Document type: 
Thesis
File(s): 
Department: 
Department of Physics - Simon Fraser University
Thesis type: 
Thesis (Ph.D.)

String theory, dual theories and D-branes

Author: 
Date created: 
2004
Abstract: 

In the context of the Anti-de Sitter / Conformal Field Theory correspondence we consider the Berenstein-Maldacena-Nastase (BMN) sector of the large-N Super Yang-Mills theory and demonstrate explicitly the correspondence of four-impurity operators therein to known states in string theory on the pp-wave background obtained as a Penrose limit of Ads space. In the corresponding gauge theory we calculate matrix elements of the dilatation operator in the BMN operator basis. These matrix elements are found to coincide with those of the light-cone string Hamiltonian, which is computed using the string field theory vertex in the pp-wave background. Our results are in agreement with others' results obtained using gauge-theory three-point functions. We next solve perturbative superstring theory on the Nappi-Witten background, obtaining the bosonic and fermionic spectra, and find that supersymmetry can be preserved in the Penrose limit. Our results indicate that the high-energy sector of little string theory, being holographically dual to the string theory which we solve, retains a supersymmetric spectrum. We perform a semiclassical analysis of strings in the Nappi- Witten metric and find that the relationship between energy and momentum coincides with the known result for a flat background. In the context of Vacuum String Field Theory (VSFT), we put forth some ideas as to how a distinction might be made between 'background7 D-branes, which are encoded explicitly in the formulation of split-string field theory, and 'string-field' D-branes, which correspond to solitonic lump solutions. We use the geometrical surface-state formulation of VSFT to investigate tachyon fluctuations about certain lump solutions, called sliver states, and thereby calculate their tensions. We perform this analysis both with and without a background B-field, and are able to reproduce the standard string-theory results for the ratios of D-brane tensions. We investigate tachyon fluctuations about another state known as the butterfly. As would be expected for a D-brane, the equation of motion derived for the tachyon field corresponds to the requirement that the quadratic term in the string-field action vanish on-shell. We begin a calculation of the tension of the butterfly and conjecture that this too will coincide with the standard D-brane expression.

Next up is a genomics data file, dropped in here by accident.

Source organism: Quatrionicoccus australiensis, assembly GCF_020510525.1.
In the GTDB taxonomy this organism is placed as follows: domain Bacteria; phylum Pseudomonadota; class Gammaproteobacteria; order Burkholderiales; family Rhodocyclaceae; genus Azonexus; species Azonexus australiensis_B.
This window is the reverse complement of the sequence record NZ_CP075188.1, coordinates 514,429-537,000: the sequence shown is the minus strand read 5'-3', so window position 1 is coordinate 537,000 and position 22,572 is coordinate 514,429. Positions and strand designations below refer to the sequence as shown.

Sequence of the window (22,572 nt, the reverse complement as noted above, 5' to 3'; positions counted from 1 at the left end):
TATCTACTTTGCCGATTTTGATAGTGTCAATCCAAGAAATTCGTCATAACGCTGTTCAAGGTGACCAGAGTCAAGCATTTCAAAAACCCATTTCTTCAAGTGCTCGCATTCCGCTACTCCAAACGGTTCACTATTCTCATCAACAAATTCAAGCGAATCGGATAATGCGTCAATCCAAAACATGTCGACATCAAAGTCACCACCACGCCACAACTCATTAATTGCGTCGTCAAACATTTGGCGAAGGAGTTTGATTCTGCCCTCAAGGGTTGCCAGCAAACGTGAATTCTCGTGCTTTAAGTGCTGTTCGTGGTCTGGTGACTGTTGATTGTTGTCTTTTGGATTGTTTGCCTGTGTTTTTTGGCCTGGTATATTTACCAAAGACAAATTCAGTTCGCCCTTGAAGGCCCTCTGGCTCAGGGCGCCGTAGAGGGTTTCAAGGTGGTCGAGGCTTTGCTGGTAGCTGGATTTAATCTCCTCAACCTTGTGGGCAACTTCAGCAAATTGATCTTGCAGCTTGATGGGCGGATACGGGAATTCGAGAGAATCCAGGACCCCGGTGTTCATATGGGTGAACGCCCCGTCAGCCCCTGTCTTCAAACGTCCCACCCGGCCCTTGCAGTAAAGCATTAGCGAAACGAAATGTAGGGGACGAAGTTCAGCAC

Document type: 
Thesis
File(s): 
Department: 
Department of Physics - Simon Fraser University
Thesis type: 
Thesis (Ph.D.)

Isotope effects on the fundamental band gap of lead sulfide

Author: 
Date created: 
2005
Abstract: 

Lead sulfide (PbS) is one of the oldest known semiconductors, occurring naturally as the mineral galena. One of its interesting properties is a strong increase of the band gap energy with increasing temperature, opposite in sign to almost all other semiconductors. We report on the isotope shift of the band gap energy between natural PbS (containing mostly 32S) and PbS made with enriched 34S, measured using low temperature photoluminescence spectroscopy. The observed isotope shift is also opposite to the normal expectation of larger band gap for the heavier mass. In addition, we report on improved measurements of the temperature dependence of the band gap energy measured using absorption spectroscopy, to study the expected connection between the isotope shift of the band gap energy and its shift with temperature.